Thursday, September 13, 2007

Political TV Spanish: Lost in Translation

I watched the debate, or Forum, that Univision simultaneously translated from English to broadcast in Spanish. I watched it with a Latin friend. She speaks Spanish at home and gets her news from Spanish-language TV. At the first commercial break, I asked her what she thought. “I can’t understand what they are saying,” she replied.

I watched = miré, you can also use the verb ver = to see. Vi = I saw. More often used to question: ¿Viste el debate? = Did you watch the debate? Mirar = to look, as in ¡mira! = Look!

Broadcast = transmitir. To ask what are they showing on TV = ¿Qué pasan en la tele? Or ¿qué dan? Pasar = to pass. Dar = to give.

News = las noticias (the news broadcast). A piece of news = la noticia.
Commercial break = anuncio. Other words used for commercials = propaganda, promoción, publicidad (not to be confused with publicity = dar publicidad, reportaje, relaciones públicas.)

Ask = preguntar. I asked her = Le pregunté. Le = her, him (indirect object pronoun). Preguntar is used to inquire. To ask for something = pedir.

Reply = replicar, contestar.

She found particularly difficult to understand Senator Dodd and Governor Richardson. Ironically both candidates are fluent in Spanish. In fact Governor Richardson protested: "I'm disappointed today that 43 million Latinos in this country, for them not to hear one of their own speak Spanish, is unfortunate. In other words, Univision is promoting English-only in this debate." I can just imagine what he’d say seeing himself lost in the translation. The governor of New Mexico is not afraid to use colorful language when ticked off.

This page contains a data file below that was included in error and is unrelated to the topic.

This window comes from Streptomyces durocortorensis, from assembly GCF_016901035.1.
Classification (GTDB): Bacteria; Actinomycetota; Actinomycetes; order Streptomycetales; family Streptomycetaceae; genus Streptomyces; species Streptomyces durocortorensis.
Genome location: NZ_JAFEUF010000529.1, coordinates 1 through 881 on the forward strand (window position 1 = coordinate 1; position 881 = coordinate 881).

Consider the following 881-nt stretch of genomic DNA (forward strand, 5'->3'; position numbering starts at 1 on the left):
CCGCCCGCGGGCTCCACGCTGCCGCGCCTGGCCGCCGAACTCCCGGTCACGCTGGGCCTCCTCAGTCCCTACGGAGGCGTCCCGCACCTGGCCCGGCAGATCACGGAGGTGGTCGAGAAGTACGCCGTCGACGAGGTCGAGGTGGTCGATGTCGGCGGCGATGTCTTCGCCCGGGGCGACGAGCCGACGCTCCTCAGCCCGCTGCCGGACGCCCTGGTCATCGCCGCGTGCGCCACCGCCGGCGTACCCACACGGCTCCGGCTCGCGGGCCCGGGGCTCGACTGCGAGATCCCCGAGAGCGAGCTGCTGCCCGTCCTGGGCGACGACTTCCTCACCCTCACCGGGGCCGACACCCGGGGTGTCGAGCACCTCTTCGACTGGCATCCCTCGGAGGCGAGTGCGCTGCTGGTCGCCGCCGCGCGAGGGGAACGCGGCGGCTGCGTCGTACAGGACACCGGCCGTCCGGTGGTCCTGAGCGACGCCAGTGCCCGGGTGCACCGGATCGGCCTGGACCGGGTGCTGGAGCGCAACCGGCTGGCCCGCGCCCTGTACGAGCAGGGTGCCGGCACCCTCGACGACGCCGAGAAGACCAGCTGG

Found = encontró.
Fluent in Spanish = habla bien español, habla perfectamente, dominan el español. Never translate literally fluent as fluente = streaming, flowing.

Disappointed = desilusionado, defraudado.
One of their own = uno de ellos.
Unfortunate = lamentable, deplorable, desafortunado (can connote bad luck).
In other words = es decir (that is to say), en otras palabras.
Promote = defiende, fomenta, promueve.
Lost = perdido. It’s used both literally, estoy perdido en la ciudad = I am lost in the city; and figuratively, as when confronted with fast-paced Spanish, referred to as machine-gun Spanish, and raising your hands you say: Estoy perdido. For emphasis: Estoy totalmente perdido/a. For those desperately in love = estoy perdidamente enamorado/a.
Ticked off = enojado, irritado, molesto. Molestar = is to bother, to upset, not to confused with the false cognate to molest = violar, ultrajar.

Here are three examples of the Spanish rendition: Aclararlo muy claro (clearly clarify it.) Las causas por la emigración (the cause causing emigration) instead of las causas de la inmigración (the causes for immigration) and si usted tiene que escoger entre un empleo y un programa de salud nunca obtenrda los dos (if you have to chose between a health program and a job, you will never get both.)

Redundancy = redundancia, redundante. When a redundancy is unavoidable, or you catch yourself in the act, you can say: valga la redundancia (for what the redundancy is worth.)
Incoherence = incoherencia.
Por = because of, when followed by a noun. Por los votos mintió = because of the vote he/she lied.